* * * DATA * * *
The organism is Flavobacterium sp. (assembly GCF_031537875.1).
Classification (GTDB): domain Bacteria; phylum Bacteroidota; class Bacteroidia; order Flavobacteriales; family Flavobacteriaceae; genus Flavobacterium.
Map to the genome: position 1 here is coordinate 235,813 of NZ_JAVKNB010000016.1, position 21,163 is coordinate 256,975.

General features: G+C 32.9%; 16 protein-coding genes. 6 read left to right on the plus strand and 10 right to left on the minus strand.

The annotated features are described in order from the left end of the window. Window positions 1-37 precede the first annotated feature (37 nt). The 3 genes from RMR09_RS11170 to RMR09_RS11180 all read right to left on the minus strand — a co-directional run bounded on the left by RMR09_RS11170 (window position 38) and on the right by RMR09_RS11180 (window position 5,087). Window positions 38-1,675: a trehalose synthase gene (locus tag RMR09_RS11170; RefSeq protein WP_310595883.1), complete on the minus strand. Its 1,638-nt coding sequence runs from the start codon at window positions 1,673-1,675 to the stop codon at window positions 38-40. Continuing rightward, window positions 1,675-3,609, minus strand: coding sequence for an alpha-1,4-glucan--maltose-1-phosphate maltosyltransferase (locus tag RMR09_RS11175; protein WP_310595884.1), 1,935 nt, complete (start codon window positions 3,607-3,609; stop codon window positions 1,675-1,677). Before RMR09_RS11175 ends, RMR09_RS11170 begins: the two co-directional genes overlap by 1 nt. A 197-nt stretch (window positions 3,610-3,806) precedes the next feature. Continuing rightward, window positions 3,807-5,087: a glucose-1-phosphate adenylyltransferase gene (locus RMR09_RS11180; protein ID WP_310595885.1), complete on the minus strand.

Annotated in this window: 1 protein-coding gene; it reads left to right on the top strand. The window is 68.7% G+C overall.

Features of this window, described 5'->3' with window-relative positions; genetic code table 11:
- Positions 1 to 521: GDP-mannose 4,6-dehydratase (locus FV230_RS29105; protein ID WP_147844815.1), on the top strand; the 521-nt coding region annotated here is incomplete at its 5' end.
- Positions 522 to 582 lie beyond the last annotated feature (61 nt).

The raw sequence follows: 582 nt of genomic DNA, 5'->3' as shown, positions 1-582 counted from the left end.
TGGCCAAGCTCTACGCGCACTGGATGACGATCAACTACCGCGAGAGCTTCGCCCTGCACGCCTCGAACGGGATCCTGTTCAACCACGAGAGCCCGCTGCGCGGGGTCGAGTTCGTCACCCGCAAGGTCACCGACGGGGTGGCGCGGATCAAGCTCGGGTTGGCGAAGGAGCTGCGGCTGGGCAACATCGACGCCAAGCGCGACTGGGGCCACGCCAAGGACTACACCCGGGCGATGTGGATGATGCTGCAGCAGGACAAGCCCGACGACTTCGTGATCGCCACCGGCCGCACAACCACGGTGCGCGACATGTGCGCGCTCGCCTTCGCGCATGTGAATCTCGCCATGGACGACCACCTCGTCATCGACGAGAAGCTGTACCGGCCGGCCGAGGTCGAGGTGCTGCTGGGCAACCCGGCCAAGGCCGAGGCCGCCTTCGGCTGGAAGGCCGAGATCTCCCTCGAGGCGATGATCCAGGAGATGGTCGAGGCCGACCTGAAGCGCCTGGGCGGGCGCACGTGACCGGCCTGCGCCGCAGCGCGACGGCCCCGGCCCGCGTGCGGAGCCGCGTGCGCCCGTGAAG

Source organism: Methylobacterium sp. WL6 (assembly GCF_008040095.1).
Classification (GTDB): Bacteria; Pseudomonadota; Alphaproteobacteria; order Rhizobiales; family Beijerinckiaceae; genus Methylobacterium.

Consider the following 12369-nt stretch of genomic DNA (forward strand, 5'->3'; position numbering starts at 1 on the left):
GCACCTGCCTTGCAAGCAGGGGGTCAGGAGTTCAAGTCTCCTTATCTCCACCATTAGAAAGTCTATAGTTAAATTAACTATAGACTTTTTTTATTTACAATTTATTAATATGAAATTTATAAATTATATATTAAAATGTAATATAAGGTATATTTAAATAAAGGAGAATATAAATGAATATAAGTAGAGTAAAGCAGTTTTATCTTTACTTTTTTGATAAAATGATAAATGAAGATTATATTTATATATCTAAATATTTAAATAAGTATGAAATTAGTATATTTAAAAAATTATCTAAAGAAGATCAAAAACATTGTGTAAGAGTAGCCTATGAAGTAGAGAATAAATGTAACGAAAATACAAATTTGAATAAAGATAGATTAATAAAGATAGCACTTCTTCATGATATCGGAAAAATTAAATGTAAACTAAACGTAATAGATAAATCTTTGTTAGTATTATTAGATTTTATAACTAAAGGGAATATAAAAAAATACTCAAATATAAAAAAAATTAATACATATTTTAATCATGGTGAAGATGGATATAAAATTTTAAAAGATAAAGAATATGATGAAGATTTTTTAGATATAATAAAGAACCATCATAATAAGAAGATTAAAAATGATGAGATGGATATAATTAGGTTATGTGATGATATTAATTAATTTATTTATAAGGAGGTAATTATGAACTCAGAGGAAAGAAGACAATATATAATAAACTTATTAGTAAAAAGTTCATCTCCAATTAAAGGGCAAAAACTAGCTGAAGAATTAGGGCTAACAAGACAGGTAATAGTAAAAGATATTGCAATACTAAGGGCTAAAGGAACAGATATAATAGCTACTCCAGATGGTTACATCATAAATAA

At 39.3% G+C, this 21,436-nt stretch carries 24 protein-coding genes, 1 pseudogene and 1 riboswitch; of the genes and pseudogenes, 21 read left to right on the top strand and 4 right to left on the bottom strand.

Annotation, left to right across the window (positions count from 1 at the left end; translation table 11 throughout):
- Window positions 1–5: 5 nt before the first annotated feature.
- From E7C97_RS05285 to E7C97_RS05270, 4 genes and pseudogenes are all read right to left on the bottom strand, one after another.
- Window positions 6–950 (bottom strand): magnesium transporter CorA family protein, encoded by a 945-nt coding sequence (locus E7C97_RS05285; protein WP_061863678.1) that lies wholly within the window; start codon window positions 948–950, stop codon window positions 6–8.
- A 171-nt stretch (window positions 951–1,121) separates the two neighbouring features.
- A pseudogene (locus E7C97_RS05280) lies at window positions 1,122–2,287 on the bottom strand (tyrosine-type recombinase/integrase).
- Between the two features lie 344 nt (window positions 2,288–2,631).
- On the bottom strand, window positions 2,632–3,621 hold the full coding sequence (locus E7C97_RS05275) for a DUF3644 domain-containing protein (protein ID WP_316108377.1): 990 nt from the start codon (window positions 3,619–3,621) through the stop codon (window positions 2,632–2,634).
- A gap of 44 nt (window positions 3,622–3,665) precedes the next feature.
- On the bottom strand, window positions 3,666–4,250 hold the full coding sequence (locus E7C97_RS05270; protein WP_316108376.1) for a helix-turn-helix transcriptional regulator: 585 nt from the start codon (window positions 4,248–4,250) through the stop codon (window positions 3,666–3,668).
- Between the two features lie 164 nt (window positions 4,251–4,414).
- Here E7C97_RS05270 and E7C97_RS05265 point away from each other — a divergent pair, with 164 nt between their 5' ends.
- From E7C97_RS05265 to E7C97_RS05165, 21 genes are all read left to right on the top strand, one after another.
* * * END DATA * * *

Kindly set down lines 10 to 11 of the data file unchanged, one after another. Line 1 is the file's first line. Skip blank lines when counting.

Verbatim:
The raw sequence follows: 582 nt of genomic DNA, 5'->3' as shown, positions 1-582 counted from the left end.
TGGCCAAGCTCTACGCGCACTGGATGACGATCAACTACCGCGAGAGCTTCGCCCTGCACGCCTCGAACGGGATCCTGTTCAACCACGAGAGCCCGCTGCGCGGGGTCGAGTTCGTCACCCGCAAGGTCACCGACGGGGTGGCGCGGATCAAGCTCGGGTTGGCGAAGGAGCTGCGGCTGGGCAACATCGACGCCAAGCGCGACTGGGGCCACGCCAAGGACTACACCCGGGCGATGTGGATGATGCTGCAGCAGGACAAGCCCGACGACTTCGTGATCGCCACCGGCCGCACAACCACGGTGCGCGACATGTGCGCGCTCGCCTTCGCGCATGTGAATCTCGCCATGGACGACCACCTCGTCATCGACGAGAAGCTGTACCGGCCGGCCGAGGTCGAGGTGCTGCTGGGCAACCCGGCCAAGGCCGAGGCCGCCTTCGGCTGGAAGGCCGAGATCTCCCTCGAGGCGATGATCCAGGAGATGGTCGAGGCCGACCTGAAGCGCCTGGGCGGGCGCACGTGACCGGCCTGCGCCGCAGCGCGACGGCCCCGGCCCGCGTGCGGAGCCGCGTGCGCCCGTGAAG